Monday, May 27, 2019

Baltimore is not EternalBlue

Recently a misleading and terribly researched article (via  Nicole Perlroth and Scott Shane) came out in the NYT which essentially blamed the NSA and ETERNALBLUE for various ransomeware attacks on American city governments, including Baltimore. This then ballooned to PBS and the BBC and a bunch of other places, all of which parroted its nonsense.

For starters, when you research the malware in question, it is something called "RobinHood", which has been analyzed here.

Hmm. Don't see anything about ETERNALBLUE, do we?
Explicitly, all available analysis claims it gets basically manually installed on the targets, probably after someone gets phished or a simple web exploit is used to break into a network. It's also fairly hard to believe that ETERNALBLUE is truly in play considering it has been patched for TWO YEARS and the OS it was useful against (Windows 7/2008) is due to be EOLed by Microsoft next year. And while yes, MS08-067 was useful on penetration tests for a long time, and no doubt ETERNALBLUE will always be useful somewhere, on geriatric machines left in closets next to Wang computers and the odd SPARC workstation, it's not going to be a professional ransomware crew's goto, because it would alert everyone and probably never work.

Generally what everyone uses for lateral movement is Active Directory. You can learn more about it from Microsoft Research themselves in this Infiltrate2015 talk! Because this is a design flaw, it's not something you can really patch.

A giant pile of wrong from the article because the authors don't know what they are talking about.

In case you're curious, hackers had exploits a long time before "until a decade ago", and in fact, were the originators of the domain, with powerful toolkits that nations copied. (This slide is from one of my recent policy talks)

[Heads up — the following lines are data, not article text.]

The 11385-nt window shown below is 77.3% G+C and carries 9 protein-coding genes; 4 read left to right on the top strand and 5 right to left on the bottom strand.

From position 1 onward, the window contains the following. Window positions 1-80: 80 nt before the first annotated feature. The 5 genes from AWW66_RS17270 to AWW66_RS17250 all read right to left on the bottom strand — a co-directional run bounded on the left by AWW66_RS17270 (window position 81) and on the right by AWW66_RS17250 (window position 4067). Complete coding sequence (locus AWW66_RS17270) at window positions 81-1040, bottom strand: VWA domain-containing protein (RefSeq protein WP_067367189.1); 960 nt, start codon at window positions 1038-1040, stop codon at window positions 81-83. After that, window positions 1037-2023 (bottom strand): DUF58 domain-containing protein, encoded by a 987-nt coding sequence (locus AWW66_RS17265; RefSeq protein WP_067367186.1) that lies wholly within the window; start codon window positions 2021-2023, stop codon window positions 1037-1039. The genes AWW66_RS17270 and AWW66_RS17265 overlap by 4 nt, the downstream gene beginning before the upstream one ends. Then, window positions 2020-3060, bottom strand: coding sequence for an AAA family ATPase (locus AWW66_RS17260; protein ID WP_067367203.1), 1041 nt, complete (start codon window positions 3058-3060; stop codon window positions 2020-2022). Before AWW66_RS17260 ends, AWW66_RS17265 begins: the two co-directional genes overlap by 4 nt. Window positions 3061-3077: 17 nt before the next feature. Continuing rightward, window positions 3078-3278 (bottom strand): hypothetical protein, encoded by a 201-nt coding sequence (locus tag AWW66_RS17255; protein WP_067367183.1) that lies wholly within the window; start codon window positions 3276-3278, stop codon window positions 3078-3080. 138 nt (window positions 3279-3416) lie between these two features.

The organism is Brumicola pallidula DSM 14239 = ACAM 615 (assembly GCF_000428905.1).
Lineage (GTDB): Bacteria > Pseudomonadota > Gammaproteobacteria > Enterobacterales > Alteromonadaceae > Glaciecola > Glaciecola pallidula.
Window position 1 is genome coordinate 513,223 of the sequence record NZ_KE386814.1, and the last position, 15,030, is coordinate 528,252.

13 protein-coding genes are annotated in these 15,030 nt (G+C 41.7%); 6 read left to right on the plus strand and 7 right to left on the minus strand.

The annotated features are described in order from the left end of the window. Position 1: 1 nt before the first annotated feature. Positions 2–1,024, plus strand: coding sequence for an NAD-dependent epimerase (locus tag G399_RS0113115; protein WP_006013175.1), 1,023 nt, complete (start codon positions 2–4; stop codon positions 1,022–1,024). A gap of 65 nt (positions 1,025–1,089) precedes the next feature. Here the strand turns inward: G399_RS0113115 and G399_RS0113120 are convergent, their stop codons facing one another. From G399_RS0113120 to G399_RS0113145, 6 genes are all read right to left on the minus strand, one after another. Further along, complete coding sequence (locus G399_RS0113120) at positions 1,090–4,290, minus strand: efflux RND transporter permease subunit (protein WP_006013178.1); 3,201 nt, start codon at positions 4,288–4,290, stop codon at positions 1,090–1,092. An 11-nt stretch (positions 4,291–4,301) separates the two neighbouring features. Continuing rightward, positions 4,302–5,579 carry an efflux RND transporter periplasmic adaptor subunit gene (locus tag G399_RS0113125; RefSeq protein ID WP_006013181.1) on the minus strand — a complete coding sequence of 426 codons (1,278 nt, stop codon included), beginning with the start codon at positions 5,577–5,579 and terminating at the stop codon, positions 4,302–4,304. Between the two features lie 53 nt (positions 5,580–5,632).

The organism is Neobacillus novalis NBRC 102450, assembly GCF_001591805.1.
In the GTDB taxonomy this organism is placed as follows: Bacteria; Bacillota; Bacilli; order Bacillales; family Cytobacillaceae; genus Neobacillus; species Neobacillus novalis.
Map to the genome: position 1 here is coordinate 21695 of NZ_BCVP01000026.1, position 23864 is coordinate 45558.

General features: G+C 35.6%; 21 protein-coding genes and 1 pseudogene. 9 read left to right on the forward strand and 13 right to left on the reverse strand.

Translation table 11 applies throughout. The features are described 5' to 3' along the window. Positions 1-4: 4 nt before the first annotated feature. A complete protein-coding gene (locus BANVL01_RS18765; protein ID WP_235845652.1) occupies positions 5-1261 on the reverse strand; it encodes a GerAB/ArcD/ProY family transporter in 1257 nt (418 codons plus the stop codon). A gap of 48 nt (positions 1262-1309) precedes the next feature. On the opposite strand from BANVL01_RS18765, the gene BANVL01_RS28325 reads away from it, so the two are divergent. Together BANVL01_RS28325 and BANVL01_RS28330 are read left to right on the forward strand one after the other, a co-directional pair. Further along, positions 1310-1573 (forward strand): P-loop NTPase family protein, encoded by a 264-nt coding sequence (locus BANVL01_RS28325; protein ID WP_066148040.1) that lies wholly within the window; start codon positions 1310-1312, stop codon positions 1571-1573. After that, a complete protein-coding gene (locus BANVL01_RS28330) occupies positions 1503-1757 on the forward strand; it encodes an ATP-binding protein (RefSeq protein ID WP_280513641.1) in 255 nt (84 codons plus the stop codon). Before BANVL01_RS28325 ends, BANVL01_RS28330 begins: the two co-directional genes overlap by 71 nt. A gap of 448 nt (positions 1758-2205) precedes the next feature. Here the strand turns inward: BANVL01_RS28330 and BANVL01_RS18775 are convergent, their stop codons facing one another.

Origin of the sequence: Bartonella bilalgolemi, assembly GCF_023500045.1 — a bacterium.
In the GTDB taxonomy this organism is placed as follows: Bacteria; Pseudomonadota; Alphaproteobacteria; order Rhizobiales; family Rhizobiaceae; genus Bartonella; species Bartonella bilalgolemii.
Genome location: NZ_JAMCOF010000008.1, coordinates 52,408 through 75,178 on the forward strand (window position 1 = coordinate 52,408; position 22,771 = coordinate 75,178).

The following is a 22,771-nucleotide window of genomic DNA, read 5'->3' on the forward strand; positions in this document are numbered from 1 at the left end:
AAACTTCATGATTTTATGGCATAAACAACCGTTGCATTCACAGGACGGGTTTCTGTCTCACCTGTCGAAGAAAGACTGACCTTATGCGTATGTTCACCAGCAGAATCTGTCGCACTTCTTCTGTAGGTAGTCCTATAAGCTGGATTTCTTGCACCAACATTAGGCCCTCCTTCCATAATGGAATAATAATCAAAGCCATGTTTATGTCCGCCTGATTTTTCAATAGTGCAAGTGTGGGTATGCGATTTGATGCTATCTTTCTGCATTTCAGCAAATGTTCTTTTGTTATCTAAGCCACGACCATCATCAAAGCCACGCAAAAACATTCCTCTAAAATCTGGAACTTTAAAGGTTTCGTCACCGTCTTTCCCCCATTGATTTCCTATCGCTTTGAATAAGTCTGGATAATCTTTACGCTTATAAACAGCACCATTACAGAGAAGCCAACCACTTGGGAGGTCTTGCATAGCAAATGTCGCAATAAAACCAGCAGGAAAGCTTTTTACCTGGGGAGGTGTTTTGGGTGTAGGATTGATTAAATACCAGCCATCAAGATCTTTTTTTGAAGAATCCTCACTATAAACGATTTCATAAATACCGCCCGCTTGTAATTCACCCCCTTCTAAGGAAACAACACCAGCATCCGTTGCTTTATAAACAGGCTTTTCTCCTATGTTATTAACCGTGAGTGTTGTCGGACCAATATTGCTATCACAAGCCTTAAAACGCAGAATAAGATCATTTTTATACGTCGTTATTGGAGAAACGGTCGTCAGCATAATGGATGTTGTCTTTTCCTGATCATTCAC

First of all, "NOBUS" when used officially means only capabilities controlled by strong cryptography - exploits are never in that category. They are always a risk/reward calculation. Secondarily hackers had amazing exploits during the Cambrian explosion after the 1996 papers on buffer overflows came out. Here is a talk from Infiltrate2019 which covers a bit of the history.

I'm not sure what their UNNAMED BUT AMAZING sources said about ETERNALBLUE and the Baltimore ransomeware attack, but you have to apply a bit of basic cognition to the question and that particular exploit being used to do lateral movement for this ransomware is neither supported by any public facts, nor my own sources on the issue.

In addition, it is hard to say that ETERNALBLUE is anything other than the particular exploit leaked by the SHADOWBROKERS. Metasploit and many others have released combo-packs targeting many vulns fixed in that patch to provide more reliable exploits against many more target operating systems. Once a patch comes out, no matter who found the bug that led the patch, anyone can reverse engineer the patch to write an exploit. SO IT DOESN'T MATTER IF A BUG IS LEAKED/FOUND OR DISCOVERED INTERNALLY BY MICROSOFT IN TERMS OF RISK IF YOU HAVEN'T PATCHED TWO YEARS LATER. This is unfortunately a point that has to be made since Nicole and Scott started their bizarre and baseless ideological blame-game.

For another well researched position on this, please see Rob Graham's piece here.

1 comment:

  1. Your blog cleared all my doubts on Baltimore ransomware . and EternalBlue. I appreciate your efforts in posting such helpful blogs. Keep up the good work.